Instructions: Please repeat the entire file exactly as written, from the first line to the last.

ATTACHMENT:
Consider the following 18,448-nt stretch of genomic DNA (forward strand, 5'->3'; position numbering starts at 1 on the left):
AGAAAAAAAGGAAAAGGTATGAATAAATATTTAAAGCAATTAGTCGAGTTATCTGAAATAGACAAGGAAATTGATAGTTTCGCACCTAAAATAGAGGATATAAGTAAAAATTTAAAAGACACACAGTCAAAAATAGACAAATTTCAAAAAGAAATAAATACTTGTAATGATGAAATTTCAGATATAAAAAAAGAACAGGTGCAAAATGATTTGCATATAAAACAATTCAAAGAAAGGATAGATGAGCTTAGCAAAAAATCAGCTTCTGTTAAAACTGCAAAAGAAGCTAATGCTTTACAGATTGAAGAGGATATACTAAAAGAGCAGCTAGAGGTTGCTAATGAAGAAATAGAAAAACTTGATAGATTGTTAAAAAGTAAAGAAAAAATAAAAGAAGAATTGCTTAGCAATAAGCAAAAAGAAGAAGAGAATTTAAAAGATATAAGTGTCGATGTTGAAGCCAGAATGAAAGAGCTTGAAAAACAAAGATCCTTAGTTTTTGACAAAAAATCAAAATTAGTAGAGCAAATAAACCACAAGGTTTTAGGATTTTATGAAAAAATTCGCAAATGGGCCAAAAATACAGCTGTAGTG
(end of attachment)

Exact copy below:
Consider the following 18,448-nt stretch of genomic DNA (forward strand, 5'->3'; position numbering starts at 1 on the left):
AGAAAAAAAGGAAAAGGTATGAATAAATATTTAAAGCAATTAGTCGAGTTATCTGAAATAGACAAGGAAATTGATAGTTTCGCACCTAAAATAGAGGATATAAGTAAAAATTTAAAAGACACACAGTCAAAAATAGACAAATTTCAAAAAGAAATAAATACTTGTAATGATGAAATTTCAGATATAAAAAAAGAACAGGTGCAAAATGATTTGCATATAAAACAATTCAAAGAAAGGATAGATGAGCTTAGCAAAAAATCAGCTTCTGTTAAAACTGCAAAAGAAGCTAATGCTTTACAGATTGAAGAGGATATACTAAAAGAGCAGCTAGAGGTTGCTAATGAAGAAATAGAAAAACTTGATAGATTGTTAAAAAGTAAAGAAAAAATAAAAGAAGAATTGCTTAGCAATAAGCAAAAAGAAGAAGAGAATTTAAAAGATATAAGTGTCGATGTTGAAGCCAGAATGAAAGAGCTTGAAAAACAAAGATCCTTAGTTTTTGACAAAAAATCAAAATTAGTAGAGCAAATAAACCACAAGGTTTTAGGATTTTATGAAAAAATTCGCAAATGGGCCAAAAATACAGCTGTAGTG